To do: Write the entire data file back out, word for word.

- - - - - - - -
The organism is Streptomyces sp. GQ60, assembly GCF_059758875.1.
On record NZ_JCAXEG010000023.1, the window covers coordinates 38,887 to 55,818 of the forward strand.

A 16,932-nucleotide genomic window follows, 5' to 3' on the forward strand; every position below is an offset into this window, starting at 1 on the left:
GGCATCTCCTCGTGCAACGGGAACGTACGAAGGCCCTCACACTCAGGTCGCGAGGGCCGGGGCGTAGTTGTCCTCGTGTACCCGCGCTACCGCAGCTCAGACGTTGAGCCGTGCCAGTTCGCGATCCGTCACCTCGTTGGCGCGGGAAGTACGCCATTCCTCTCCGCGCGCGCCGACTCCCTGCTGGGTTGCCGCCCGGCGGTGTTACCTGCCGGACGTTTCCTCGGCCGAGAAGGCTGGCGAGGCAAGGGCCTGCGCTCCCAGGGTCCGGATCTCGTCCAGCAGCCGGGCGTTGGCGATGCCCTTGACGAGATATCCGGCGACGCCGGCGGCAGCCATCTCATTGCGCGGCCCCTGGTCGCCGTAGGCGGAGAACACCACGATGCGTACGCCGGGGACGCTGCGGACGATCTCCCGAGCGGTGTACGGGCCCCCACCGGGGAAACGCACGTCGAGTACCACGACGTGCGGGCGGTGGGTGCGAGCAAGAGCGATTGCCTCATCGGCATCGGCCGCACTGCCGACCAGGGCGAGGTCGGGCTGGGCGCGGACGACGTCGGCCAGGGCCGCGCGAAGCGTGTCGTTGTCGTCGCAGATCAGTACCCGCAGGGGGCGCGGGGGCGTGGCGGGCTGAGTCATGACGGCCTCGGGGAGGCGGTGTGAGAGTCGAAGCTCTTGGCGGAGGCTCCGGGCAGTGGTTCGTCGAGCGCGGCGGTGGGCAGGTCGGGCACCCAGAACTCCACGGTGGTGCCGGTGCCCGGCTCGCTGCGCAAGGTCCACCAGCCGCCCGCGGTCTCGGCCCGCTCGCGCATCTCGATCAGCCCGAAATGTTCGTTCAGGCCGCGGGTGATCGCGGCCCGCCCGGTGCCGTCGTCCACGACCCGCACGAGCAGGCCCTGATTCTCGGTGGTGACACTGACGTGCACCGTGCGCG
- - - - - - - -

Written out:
The organism is Streptomyces sp. GQ60, assembly GCF_059758875.1.
On record NZ_JCAXEG010000023.1, the window covers coordinates 38,887 to 55,818 of the forward strand.

A 16,932-nucleotide genomic window follows, 5' to 3' on the forward strand; every position below is an offset into this window, starting at 1 on the left:
GGCATCTCCTCGTGCAACGGGAACGTACGAAGGCCCTCACACTCAGGTCGCGAGGGCCGGGGCGTAGTTGTCCTCGTGTACCCGCGCTACCGCAGCTCAGACGTTGAGCCGTGCCAGTTCGCGATCCGTCACCTCGTTGGCGCGGGAAGTACGCCATTCCTCTCCGCGCGCGCCGACTCCCTGCTGGGTTGCCGCCCGGCGGTGTTACCTGCCGGACGTTTCCTCGGCCGAGAAGGCTGGCGAGGCAAGGGCCTGCGCTCCCAGGGTCCGGATCTCGTCCAGCAGCCGGGCGTTGGCGATGCCCTTGACGAGATATCCGGCGACGCCGGCGGCAGCCATCTCATTGCGCGGCCCCTGGTCGCCGTAGGCGGAGAACACCACGATGCGTACGCCGGGGACGCTGCGGACGATCTCCCGAGCGGTGTACGGGCCCCCACCGGGGAAACGCACGTCGAGTACCACGACGTGCGGGCGGTGGGTGCGAGCAAGAGCGATTGCCTCATCGGCATCGGCCGCACTGCCGACCAGGGCGAGGTCGGGCTGGGCGCGGACGACGTCGGCCAGGGCCGCGCGAAGCGTGTCGTTGTCGTCGCAGATCAGTACCCGCAGGGGGCGCGGGGGCGTGGCGGGCTGAGTCATGACGGCCTCGGGGAGGCGGTGTGAGAGTCGAAGCTCTTGGCGGAGGCTCCGGGCAGTGGTTCGTCGAGCGCGGCGGTGGGCAGGTCGGGCACCCAGAACTCCACGGTGGTGCCGGTGCCCGGCTCGCTGCGCAAGGTCCACCAGCCGCCCGCGGTCTCGGCCCGCTCGCGCATCTCGATCAGCCCGAAATGTTCGTTCAGGCCGCGGGTGATCGCGGCCCGCCCGGTGCCGTCGTCCACGACCCGCACGAGCAGGCCCTGATTCTCGGTGGTGACACTGACGTGCACCGTGCGCG